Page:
In a live coaching demo, "Coach Meg" (Wellcoaches CEO Margaret Moore) helps volunteer client Kathy Smith (not her real name) identify life issues that are keeping her from being her "best self" in managing her thyroid condition and weight issues. You'll hear how Coach Meg builds positive psychology into this real-life health coaching session.
To listen to this complimentary HIN podcast, please visit:
Epigenetics Could Promote Obesity in Next Generation
Overweight mothers give birth to offspring who become even heavier, resulting in amplification of obesity across generations, said Baylor College of Medicine researchers in Houston who found that chemical changes in the ways genes are expressed — a phenomenon called epigenetics — could affect successive generations of mice.
Researchers studied the effect of maternal obesity in three generations of genetically identical mice, all with the same genetic tendency to overeat. One group of mice received a standard diet; the other a diet supplemented with the nutrients folic acid, vitamin B12, betaine and choline. The special 'methyl supplemented' diet enhances DNA methylation, a chemical reaction that silences genes.
"There is an obesity epidemic in the United States, and it's increasingly recognized as a worldwide phenomenon," said Dr. Robert A. Waterland, assistant professor of pediatrics and lead author of the study. "Why is everyone getting heavier and heavier? One hypothesis is that maternal obesity before and during pregnancy affects the establishment of body weight regulatory mechanisms in her baby. Maternal obesity could promote obesity in the next generation."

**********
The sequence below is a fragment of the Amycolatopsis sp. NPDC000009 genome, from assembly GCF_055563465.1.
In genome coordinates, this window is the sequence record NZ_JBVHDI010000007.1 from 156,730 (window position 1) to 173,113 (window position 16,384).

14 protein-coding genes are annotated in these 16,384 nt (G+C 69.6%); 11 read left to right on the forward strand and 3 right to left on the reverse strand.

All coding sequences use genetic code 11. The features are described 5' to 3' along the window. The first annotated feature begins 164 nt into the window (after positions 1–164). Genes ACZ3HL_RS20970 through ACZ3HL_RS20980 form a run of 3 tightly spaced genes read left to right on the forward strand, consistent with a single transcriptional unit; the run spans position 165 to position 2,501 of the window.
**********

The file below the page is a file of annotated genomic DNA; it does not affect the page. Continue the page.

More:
To learn more about this research, please visit:
5. Survey of the Month: Energy Costs in Healthcare
According to the Environmental Protection Agency, healthcare organizations spend over $6.5 billion on energy each year to meet patients' needs while experiencing double-digit cost increases. In addition, rising gas prices are affecting healthcare administration and utilization. Complete our survey on energy costs in healthcare by July 31 and receive a free summary of the compiled results and $25 off the price of the full study when it is published in September. Also, the respondent who submits the most effective energy conservation/cost-saving strategy will receive a $50 gas card!
To participate in this survey and receive its results, please visit:
6. Employer-sponsored Weight Management Programs — The Business Case
This white paper details the significant benefits to organizations that invest in proven weight control strategies at work. The paper cites more than a dozen studies highlighting the ROI in terms of health risks, costs and worker productivity and offers employers solutions to the growing crisis.
To download this complimentary white paper, please visit: